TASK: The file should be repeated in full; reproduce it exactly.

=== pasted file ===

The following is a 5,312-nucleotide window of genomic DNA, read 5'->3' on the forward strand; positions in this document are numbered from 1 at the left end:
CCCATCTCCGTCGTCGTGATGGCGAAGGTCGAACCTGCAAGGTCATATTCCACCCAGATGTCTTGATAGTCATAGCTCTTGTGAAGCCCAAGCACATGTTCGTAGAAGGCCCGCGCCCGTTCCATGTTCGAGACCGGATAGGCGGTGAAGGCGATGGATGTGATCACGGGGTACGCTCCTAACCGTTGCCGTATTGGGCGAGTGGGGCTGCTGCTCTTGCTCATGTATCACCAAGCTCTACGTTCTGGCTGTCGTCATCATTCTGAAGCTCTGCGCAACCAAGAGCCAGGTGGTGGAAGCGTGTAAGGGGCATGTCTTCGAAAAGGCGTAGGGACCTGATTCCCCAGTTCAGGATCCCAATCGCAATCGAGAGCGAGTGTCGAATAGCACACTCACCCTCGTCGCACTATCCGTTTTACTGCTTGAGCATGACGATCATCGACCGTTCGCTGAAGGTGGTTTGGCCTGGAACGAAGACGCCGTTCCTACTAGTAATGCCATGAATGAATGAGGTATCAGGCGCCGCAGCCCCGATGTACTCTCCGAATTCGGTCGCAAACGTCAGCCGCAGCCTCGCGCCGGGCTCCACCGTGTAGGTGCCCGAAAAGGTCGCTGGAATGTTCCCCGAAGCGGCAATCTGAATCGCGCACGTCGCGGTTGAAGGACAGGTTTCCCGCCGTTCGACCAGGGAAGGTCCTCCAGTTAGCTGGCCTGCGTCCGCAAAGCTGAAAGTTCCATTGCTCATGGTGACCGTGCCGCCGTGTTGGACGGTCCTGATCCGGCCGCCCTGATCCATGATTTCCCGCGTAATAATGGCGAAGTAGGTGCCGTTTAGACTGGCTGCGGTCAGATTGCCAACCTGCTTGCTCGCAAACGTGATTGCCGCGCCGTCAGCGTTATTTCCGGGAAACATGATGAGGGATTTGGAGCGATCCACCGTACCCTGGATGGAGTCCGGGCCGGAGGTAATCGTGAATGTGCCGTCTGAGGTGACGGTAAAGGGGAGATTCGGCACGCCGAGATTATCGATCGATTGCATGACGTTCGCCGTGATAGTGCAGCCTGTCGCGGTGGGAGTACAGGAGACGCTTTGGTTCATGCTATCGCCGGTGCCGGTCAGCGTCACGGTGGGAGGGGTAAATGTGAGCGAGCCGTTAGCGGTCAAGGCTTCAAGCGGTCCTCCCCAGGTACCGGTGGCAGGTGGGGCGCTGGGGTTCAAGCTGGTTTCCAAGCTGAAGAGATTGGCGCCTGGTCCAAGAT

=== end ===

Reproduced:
The following is a 5,312-nucleotide window of genomic DNA, read 5'->3' on the forward strand; positions in this document are numbered from 1 at the left end:
CCCATCTCCGTCGTCGTGATGGCGAAGGTCGAACCTGCAAGGTCATATTCCACCCAGATGTCTTGATAGTCATAGCTCTTGTGAAGCCCAAGCACATGTTCGTAGAAGGCCCGCGCCCGTTCCATGTTCGAGACCGGATAGGCGGTGAAGGCGATGGATGTGATCACGGGGTACGCTCCTAACCGTTGCCGTATTGGGCGAGTGGGGCTGCTGCTCTTGCTCATGTATCACCAAGCTCTACGTTCTGGCTGTCGTCATCATTCTGAAGCTCTGCGCAACCAAGAGCCAGGTGGTGGAAGCGTGTAAGGGGCATGTCTTCGAAAAGGCGTAGGGACCTGATTCCCCAGTTCAGGATCCCAATCGCAATCGAGAGCGAGTGTCGAATAGCACACTCACCCTCGTCGCACTATCCGTTTTACTGCTTGAGCATGACGATCATCGACCGTTCGCTGAAGGTGGTTTGGCCTGGAACGAAGACGCCGTTCCTACTAGTAATGCCATGAATGAATGAGGTATCAGGCGCCGCAGCCCCGATGTACTCTCCGAATTCGGTCGCAAACGTCAGCCGCAGCCTCGCGCCGGGCTCCACCGTGTAGGTGCCCGAAAAGGTCGCTGGAATGTTCCCCGAAGCGGCAATCTGAATCGCGCACGTCGCGGTTGAAGGACAGGTTTCCCGCCGTTCGACCAGGGAAGGTCCTCCAGTTAGCTGGCCTGCGTCCGCAAAGCTGAAAGTTCCATTGCTCATGGTGACCGTGCCGCCGTGTTGGACGGTCCTGATCCGGCCGCCCTGATCCATGATTTCCCGCGTAATAATGGCGAAGTAGGTGCCGTTTAGACTGGCTGCGGTCAGATTGCCAACCTGCTTGCTCGCAAACGTGATTGCCGCGCCGTCAGCGTTATTTCCGGGAAACATGATGAGGGATTTGGAGCGATCCACCGTACCCTGGATGGAGTCCGGGCCGGAGGTAATCGTGAATGTGCCGTCTGAGGTGACGGTAAAGGGGAGATTCGGCACGCCGAGATTATCGATCGATTGCATGACGTTCGCCGTGATAGTGCAGCCTGTCGCGGTGGGAGTACAGGAGACGCTTTGGTTCATGCTATCGCCGGTGCCGGTCAGCGTCACGGTGGGAGGGGTAAATGTGAGCGAGCCGTTAGCGGTCAAGGCTTCAAGCGGTCCTCCCCAGGTACCGGTGGCAGGTGGGGCGCTGGGGTTCAAGCTGGTTTCCAAGCTGAAGAGATTGGCGCCTGGTCCAAGAT